If you’ve ever looked at a smartphone and felt an inexorable urge to watch an anthropomorphic meh face voiced patronisingly by Silicon Valley’s T. J. Miller, yearning to follow his agonisingly boring parents into life in a Celebrity Squares box ready to be scanned into action whenever selected by the user, blighted with the ability to express other emotions through a condition discovered inside Instagram to be hereditary – joins a hand-shaped James Corden (being the kind of James Corden that bumbles with faux enthusiasm to make The Late Late Show intolerable) and an exiled princess (Anna Faris, whose script is littered with bogus jargon to make the charade seem somewhat plausible) who has somehow set up a new life in a neighbouring “hacking app” that resembles The SpongeBob SquarePants Movie’s Thug Tug in a tedious dawdle out of Textopolis towards self-acceptance that stops off at several product placement segments, featuring Christina Aguilera as a Just Dance instructor and Candy Crush thinking he was one of its sweets, before climaxing with the phone’s teenage owner booking a next-day Genius Bar appointment and ignoring incessant irritation from the device just because mid-restore it spontaneously displayed an expressive yellow blob to send to the girl he liked enough to pay tribute to with his Dropbox password (as the hand had predicted having plucked a discarded email draft of Rihanna lyrics from the bin after tastelessly reworking a slavery-era spiritual to fit its own plight), you probably don’t deserve the medium of film. But here we are. Continue reading “Film review: The Emoji Movie”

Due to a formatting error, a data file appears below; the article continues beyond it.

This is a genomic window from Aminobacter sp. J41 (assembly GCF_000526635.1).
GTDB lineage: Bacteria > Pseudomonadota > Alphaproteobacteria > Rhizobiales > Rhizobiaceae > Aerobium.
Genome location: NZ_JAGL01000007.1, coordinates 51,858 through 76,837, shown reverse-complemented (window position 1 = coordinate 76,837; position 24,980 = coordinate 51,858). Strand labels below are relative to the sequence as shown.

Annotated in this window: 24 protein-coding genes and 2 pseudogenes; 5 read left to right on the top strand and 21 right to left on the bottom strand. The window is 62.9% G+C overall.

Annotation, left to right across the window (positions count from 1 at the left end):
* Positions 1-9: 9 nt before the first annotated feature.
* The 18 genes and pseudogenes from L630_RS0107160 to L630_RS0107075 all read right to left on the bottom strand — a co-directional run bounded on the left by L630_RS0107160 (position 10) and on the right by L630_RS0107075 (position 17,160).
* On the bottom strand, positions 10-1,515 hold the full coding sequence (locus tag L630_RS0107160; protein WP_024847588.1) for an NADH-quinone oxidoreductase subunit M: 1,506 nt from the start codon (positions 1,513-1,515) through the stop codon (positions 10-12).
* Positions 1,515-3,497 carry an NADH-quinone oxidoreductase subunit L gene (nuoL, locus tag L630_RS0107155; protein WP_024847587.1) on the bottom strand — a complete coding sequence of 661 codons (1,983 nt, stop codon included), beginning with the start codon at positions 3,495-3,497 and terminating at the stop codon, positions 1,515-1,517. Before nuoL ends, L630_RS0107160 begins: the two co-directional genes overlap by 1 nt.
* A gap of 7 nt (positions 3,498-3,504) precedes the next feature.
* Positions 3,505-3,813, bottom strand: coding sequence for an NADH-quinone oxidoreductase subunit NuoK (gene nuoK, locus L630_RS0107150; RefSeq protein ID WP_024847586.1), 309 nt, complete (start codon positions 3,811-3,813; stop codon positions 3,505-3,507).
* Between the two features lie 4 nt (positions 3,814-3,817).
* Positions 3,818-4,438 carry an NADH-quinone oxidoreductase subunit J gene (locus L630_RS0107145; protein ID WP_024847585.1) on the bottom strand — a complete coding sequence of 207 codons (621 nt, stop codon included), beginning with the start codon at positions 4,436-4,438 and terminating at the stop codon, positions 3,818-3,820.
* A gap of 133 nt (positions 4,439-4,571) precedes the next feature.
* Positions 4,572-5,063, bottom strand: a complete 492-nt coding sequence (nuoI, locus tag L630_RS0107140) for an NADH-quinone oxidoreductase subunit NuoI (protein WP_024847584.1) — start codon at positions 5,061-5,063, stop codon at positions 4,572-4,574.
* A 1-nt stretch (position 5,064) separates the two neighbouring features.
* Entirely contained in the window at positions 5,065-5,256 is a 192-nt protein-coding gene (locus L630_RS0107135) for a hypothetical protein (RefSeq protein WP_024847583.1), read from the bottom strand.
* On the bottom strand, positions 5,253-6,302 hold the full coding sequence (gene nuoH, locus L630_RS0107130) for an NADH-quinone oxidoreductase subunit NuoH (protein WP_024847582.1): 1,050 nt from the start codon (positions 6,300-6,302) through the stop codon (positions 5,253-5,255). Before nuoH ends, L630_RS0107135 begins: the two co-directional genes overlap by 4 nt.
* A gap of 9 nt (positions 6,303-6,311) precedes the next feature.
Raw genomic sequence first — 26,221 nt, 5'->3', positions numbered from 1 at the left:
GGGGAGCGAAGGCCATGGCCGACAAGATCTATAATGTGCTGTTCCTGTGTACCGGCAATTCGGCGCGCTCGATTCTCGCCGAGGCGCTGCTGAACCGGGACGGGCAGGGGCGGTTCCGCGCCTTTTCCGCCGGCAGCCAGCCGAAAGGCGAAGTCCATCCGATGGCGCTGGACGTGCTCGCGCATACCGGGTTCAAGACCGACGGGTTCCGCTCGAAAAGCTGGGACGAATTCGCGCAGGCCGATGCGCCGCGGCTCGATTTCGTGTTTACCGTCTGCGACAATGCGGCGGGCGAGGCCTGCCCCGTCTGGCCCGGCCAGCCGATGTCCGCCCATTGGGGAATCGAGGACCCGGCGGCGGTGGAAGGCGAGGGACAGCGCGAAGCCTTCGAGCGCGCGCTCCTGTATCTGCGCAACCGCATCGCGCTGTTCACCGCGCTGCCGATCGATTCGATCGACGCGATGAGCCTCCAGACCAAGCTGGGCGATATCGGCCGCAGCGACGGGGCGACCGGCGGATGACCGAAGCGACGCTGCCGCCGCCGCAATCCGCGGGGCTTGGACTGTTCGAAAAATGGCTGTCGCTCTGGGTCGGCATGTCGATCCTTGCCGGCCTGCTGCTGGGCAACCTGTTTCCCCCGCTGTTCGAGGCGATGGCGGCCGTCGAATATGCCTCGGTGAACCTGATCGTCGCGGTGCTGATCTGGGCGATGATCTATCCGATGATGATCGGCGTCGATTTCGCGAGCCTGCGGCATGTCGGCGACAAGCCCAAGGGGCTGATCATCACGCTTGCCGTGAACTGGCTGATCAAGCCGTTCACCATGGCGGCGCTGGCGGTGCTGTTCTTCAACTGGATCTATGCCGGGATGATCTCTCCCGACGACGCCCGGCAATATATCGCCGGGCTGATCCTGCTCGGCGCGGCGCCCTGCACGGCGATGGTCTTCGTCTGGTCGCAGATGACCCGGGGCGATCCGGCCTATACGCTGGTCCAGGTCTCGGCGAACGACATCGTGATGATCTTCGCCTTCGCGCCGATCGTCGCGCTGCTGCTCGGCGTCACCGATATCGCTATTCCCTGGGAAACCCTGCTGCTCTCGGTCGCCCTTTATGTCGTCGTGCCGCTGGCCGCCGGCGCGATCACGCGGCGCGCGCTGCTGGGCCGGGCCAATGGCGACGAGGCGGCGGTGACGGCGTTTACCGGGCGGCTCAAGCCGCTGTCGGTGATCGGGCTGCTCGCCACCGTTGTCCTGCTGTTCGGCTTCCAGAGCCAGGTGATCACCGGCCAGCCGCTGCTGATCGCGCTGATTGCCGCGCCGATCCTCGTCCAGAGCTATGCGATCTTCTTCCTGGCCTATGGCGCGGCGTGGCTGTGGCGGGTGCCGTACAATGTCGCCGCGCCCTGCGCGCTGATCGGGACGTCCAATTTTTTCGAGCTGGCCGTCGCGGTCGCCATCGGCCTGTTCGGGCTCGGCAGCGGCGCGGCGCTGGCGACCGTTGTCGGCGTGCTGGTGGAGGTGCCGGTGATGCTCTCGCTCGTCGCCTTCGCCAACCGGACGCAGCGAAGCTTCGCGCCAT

Single review: Charli XCX – ‘Boys’

“I’m sorry that I missed the extract / I wish I had a better excuse like I was being properly creative / But I was busy thinking ’bout this song”

Originally published in The Edge

Since Charli XCX last put out a proper single – October’s frankly tedious ‘After The Afterparty,’ which somewhat legitimised luminous teen king Lil Yachty as a mainstream “thing” with its light, puerile production and lyrical hedonism somehow making its way into the top 40 for five weeks – she’s had a rather stunning little run of appearances. Alongside Japanese pair Yasutaka Nakata and Kyary Pamyu Pamyu, ‘Crazy Crazy’ set a high bar for pop choruses just two weeks into 2017. After complaining of the arduous nature of releasing a free mixtape as a major label popstar in this modern age, the £4.99 Number 1 Angel more thoroughly realised the jagged vision of 2016’s Vroom Vroom EP with guest turns from Raye and atop half a dozen A. G. Cook-helmed gems. Within a week of that came her role on Mura Masa‘s ‘1 Night,’ which has thus far proved to be one of the tracks from one of the albums of the year. Most recently, teaming up with a then-17-year-old Chicago producer named Whethan on ‘Love Gang’ paired a slick blob of guitar with unashamedly soppy lyrics which delivered accordingly. Continue reading “Single review: Charli XCX – ‘Boys’”